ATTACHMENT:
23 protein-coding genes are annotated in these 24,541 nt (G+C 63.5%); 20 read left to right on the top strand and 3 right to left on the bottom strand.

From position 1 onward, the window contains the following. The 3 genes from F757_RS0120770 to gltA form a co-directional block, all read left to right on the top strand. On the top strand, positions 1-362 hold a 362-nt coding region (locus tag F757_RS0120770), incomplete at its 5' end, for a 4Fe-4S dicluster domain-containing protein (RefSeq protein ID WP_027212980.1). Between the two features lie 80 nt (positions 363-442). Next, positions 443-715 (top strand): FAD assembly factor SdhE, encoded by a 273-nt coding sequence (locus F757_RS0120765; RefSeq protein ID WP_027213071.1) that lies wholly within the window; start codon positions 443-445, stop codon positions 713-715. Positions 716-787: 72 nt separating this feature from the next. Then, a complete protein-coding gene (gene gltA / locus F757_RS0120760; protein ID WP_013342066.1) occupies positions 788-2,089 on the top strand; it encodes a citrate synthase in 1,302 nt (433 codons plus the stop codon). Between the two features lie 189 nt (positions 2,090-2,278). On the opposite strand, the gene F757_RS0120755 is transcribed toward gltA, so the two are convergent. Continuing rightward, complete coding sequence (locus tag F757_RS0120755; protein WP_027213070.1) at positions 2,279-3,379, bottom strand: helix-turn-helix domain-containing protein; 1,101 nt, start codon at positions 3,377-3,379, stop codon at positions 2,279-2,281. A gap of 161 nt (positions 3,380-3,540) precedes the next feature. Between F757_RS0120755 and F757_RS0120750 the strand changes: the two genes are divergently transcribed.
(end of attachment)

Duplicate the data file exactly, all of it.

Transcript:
23 protein-coding genes are annotated in these 24,541 nt (G+C 63.5%); 20 read left to right on the top strand and 3 right to left on the bottom strand.

From position 1 onward, the window contains the following. The 3 genes from F757_RS0120770 to gltA form a co-directional block, all read left to right on the top strand. On the top strand, positions 1-362 hold a 362-nt coding region (locus tag F757_RS0120770), incomplete at its 5' end, for a 4Fe-4S dicluster domain-containing protein (RefSeq protein ID WP_027212980.1). Between the two features lie 80 nt (positions 363-442). Next, positions 443-715 (top strand): FAD assembly factor SdhE, encoded by a 273-nt coding sequence (locus F757_RS0120765; RefSeq protein ID WP_027213071.1) that lies wholly within the window; start codon positions 443-445, stop codon positions 713-715. Positions 716-787: 72 nt separating this feature from the next. Then, a complete protein-coding gene (gene gltA / locus F757_RS0120760; protein ID WP_013342066.1) occupies positions 788-2,089 on the top strand; it encodes a citrate synthase in 1,302 nt (433 codons plus the stop codon). Between the two features lie 189 nt (positions 2,090-2,278). On the opposite strand, the gene F757_RS0120755 is transcribed toward gltA, so the two are convergent. Continuing rightward, complete coding sequence (locus tag F757_RS0120755; protein WP_027213070.1) at positions 2,279-3,379, bottom strand: helix-turn-helix domain-containing protein; 1,101 nt, start codon at positions 3,377-3,379, stop codon at positions 2,279-2,281. A gap of 161 nt (positions 3,380-3,540) precedes the next feature. Between F757_RS0120755 and F757_RS0120750 the strand changes: the two genes are divergently transcribed.